AACR Virtual Annual Meeting I: Two Liquid Biopsy Tests Offer Promise of Early Detection of Cancer
Early detection of most cancers is an elusive and daunting task; nevertheless, it has remained a top priority for the cancer research community. Detecting cancer early has manifold advantages: It can increase a patient’s chances of successful treatment, prolong their survival, and substantially improve their quality of life.
Developing a blood-based test that is sensitive and specific enough to ensure an accurate diagnosis of cancer before it manifests clinically has many challenges. Liquid biopsy-based tests often utilize analysis of circulating tumor DNA (ctDNA), DNA from cancer cells circulating in the blood, to look for the presence of DNA alterations in the cancer cells. However, some cancers may not shed ctDNA into the blood at levels above the detection limit of a liquid biopsy-based test. Normal processes of the components of the blood, such as clonal hematopoiesis, could generate mutations and potentially confound the test results. DNA fragments from cancers of the central nervous system may not cross the blood-brain barrier to enter the blood stream. These are just a few examples of the myriad hindrances in developing a liquid biopsy-based test to detect cancer early. A false-negative test result could prove to be a fatal mistake for a patient, and a false-positive test result could be devastating to a patient, besides leading to an array of unnecessary additional tests.
A pair of studies presented at the AACR Virtual Annual Meeting I in the Clinical Plenary Session titled “Early Detection of Cancer and ctDNA” showcased two liquid biopsy-based tests that could potentially distinguish blood samples from patients who had cancer from blood samples from patients who did not have cancer and could identify the tissue in which the cancer originated.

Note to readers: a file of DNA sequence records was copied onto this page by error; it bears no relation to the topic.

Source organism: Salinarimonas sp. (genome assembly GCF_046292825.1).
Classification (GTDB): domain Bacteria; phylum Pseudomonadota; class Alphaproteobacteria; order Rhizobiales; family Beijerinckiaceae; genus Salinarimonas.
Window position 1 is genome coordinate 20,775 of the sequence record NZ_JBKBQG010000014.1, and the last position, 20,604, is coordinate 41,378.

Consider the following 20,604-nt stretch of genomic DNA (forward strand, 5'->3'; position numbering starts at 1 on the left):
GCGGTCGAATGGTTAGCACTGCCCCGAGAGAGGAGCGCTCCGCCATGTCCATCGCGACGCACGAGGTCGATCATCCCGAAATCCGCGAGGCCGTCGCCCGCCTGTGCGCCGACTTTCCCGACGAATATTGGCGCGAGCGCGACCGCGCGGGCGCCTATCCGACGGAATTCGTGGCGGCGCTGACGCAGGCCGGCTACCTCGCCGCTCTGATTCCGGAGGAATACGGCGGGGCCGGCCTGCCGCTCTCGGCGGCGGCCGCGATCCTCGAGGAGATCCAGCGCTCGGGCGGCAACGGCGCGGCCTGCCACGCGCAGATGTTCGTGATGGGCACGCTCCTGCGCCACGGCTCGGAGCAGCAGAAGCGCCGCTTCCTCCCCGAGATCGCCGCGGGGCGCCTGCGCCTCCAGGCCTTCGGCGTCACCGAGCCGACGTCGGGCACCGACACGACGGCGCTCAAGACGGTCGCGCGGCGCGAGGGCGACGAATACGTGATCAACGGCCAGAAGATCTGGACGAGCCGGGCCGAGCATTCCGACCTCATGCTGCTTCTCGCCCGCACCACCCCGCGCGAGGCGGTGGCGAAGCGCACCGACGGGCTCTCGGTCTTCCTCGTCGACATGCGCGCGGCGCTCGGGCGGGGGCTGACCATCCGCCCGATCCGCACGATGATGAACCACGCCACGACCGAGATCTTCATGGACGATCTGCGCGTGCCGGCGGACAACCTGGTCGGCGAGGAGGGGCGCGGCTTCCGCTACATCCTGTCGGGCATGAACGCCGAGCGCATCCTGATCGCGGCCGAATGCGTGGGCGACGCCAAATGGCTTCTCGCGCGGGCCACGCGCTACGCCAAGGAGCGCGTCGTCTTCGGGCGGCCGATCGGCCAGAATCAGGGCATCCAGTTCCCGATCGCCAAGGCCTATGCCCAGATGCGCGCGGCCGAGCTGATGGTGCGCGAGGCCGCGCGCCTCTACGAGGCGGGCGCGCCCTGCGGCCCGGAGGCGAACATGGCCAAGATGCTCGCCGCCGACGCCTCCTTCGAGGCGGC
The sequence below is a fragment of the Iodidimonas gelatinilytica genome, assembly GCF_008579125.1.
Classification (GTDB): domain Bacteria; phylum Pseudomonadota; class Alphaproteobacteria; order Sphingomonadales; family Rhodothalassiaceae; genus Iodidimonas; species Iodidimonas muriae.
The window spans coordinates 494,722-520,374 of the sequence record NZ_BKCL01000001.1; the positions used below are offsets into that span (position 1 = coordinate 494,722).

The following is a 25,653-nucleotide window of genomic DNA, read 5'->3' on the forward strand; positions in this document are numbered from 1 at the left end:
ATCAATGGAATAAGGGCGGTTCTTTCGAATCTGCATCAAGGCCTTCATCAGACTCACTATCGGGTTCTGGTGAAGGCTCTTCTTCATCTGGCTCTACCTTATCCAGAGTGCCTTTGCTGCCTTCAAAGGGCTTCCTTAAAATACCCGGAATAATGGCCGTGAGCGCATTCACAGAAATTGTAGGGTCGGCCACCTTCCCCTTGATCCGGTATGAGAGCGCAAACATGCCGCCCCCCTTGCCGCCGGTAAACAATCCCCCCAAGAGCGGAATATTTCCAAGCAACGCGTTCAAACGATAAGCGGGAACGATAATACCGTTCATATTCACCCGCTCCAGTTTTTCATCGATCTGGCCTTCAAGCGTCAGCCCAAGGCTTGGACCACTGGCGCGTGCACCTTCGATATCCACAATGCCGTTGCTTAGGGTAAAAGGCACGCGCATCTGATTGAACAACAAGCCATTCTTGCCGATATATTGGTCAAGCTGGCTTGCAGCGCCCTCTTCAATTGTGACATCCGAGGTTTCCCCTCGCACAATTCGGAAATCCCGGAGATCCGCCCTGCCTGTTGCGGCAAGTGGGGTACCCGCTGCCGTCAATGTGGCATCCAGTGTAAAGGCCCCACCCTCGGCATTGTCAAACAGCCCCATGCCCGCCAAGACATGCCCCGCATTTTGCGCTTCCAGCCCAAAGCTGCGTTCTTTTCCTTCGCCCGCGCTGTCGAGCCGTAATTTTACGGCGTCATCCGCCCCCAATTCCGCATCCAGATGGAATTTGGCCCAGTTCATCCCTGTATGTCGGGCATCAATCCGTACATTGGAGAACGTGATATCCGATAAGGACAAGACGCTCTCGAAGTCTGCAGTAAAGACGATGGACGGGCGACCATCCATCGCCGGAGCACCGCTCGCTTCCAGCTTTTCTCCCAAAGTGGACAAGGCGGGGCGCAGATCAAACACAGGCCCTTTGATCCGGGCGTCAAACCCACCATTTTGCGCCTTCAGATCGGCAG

The existence of cell-free DNA in the blood was first discovered and described as early as 1948, and its implication in cancer was first described in 1977, explained Session Chair Alberto Bardelli, MD, associate professor in the Department of Oncology at University of Turin, Italy. “However, only recently, thanks to the advancements of next-generation sequencing and other molecular diagnostic tools, it became possible to analyze ctDNA in high details and with specificity and sensitivity, using liquid biopsy.”
Diagnosing cancer in individuals with suspicion of the disease
David D. Thiel, MD, a physician in the Department of Urology at Mayo Clinic, Florida, presented data on a multicancer detection test that he developed along with scientists from the Circulating Cell-free Genome Atlas (CCGA) Consortium and from GRAIL Inc.
“Many cancers are detected too late,” began Thiel, who noted that detecting cancer prior to metastatic spread could increase survival by 10-fold, and that existing paradigms to screen for the cancer types for which tests are available currently are suboptimal. “A simple and noninvasive multicancer early detection test could potentially decrease cancer-related mortality,” he noted. Thiel went on to describe the development of such a test that is being validated in a population-scale clinical study.